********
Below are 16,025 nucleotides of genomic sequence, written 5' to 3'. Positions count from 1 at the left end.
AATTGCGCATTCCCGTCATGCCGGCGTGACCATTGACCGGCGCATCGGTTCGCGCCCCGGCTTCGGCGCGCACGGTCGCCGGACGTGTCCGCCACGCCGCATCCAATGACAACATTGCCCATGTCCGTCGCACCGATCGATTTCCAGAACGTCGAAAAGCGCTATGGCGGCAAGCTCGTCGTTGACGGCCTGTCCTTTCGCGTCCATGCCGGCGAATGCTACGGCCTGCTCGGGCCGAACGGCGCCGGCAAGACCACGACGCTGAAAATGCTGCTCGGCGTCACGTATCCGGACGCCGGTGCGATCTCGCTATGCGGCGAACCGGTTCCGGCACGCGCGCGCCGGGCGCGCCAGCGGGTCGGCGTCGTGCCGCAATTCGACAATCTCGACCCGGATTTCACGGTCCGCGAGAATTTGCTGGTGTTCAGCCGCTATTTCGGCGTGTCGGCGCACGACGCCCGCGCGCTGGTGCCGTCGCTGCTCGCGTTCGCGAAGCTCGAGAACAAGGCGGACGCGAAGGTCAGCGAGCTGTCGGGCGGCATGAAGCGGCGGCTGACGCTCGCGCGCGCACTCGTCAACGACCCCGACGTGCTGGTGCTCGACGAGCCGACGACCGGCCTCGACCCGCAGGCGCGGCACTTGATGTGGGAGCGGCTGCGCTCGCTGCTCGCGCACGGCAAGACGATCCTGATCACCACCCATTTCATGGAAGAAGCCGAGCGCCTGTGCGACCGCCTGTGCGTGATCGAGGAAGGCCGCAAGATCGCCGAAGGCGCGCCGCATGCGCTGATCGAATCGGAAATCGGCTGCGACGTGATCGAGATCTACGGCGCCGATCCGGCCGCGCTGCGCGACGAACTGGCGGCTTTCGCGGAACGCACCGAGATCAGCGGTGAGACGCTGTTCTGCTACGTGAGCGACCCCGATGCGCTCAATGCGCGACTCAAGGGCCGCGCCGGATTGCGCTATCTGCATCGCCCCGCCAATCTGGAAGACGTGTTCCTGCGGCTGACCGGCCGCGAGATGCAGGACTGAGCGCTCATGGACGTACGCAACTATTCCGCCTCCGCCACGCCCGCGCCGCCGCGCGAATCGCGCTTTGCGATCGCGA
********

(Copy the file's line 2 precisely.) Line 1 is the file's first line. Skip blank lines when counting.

AATTGCGCATTCCCGTCATGCCGGCGTGACCATTGACCGGCGCATCGGTTCGCGCCCCGGCTTCGGCGCGCACGGTCGCCGGACGTGTCCGCCACGCCGCATCCAATGACAACATTGCCCATGTCCGTCGCACCGATCGATTTCCAGAACGTCGAAAAGCGCTATGGCGGCAAGCTCGTCGTTGACGGCCTGTCCTTTCGCGTCCATGCCGGCGAATGCTACGGCCTGCTCGGGCCGAACGGCGCCGGCAAGACCACGACGCTGAAAATGCTGCTCGGCGTCACGTATCCGGACGCCGGTGCGATCTCGCTATGCGGCGAACCGGTTCCGGCACGCGCGCGCCGGGCGCGCCAGCGGGTCGGCGTCGTGCCGCAATTCGACAATCTCGACCCGGATTTCACGGTCCGCGAGAATTTGCTGGTGTTCAGCCGCTATTTCGGCGTGTCGGCGCACGACGCCCGCGCGCTGGTGCCGTCGCTGCTCGCGTTCGCGAAGCTCGAGAACAAGGCGGACGCGAAGGTCAGCGAGCTGTCGGGCGGCATGAAGCGGCGGCTGACGCTCGCGCGCGCACTCGTCAACGACCCCGACGTGCTGGTGCTCGACGAGCCGACGACCGGCCTCGACCCGCAGGCGCGGCACTTGATGTGGGAGCGGCTGCGCTCGCTGCTCGCGCACGGCAAGACGATCCTGATCACCACCCATTTCATGGAAGAAGCCGAGCGCCTGTGCGACCGCCTGTGCGTGATCGAGGAAGGCCGCAAGATCGCCGAAGGCGCGCCGCATGCGCTGATCGAATCGGAAATCGGCTGCGACGTGATCGAGATCTACGGCGCCGATCCGGCCGCGCTGCGCGACGAACTGGCGGCTTTCGCGGAACGCACCGAGATCAGCGGTGAGACGCTGTTCTGCTACGTGAGCGACCCCGATGCGCTCAATGCGCGACTCAAGGGCCGCGCCGGATTGCGCTATCTGCATCGCCCCGCCAATCTGGAAGACGTGTTCCTGCGGCTGACCGGCCGCGAGATGCAGGACTGAGCGCTCATGGACGTACGCAACTATTCCGCCTCCGCCACGCCCGCGCCGCCGCGCGAATCGCGCTTTGCGATCGCGA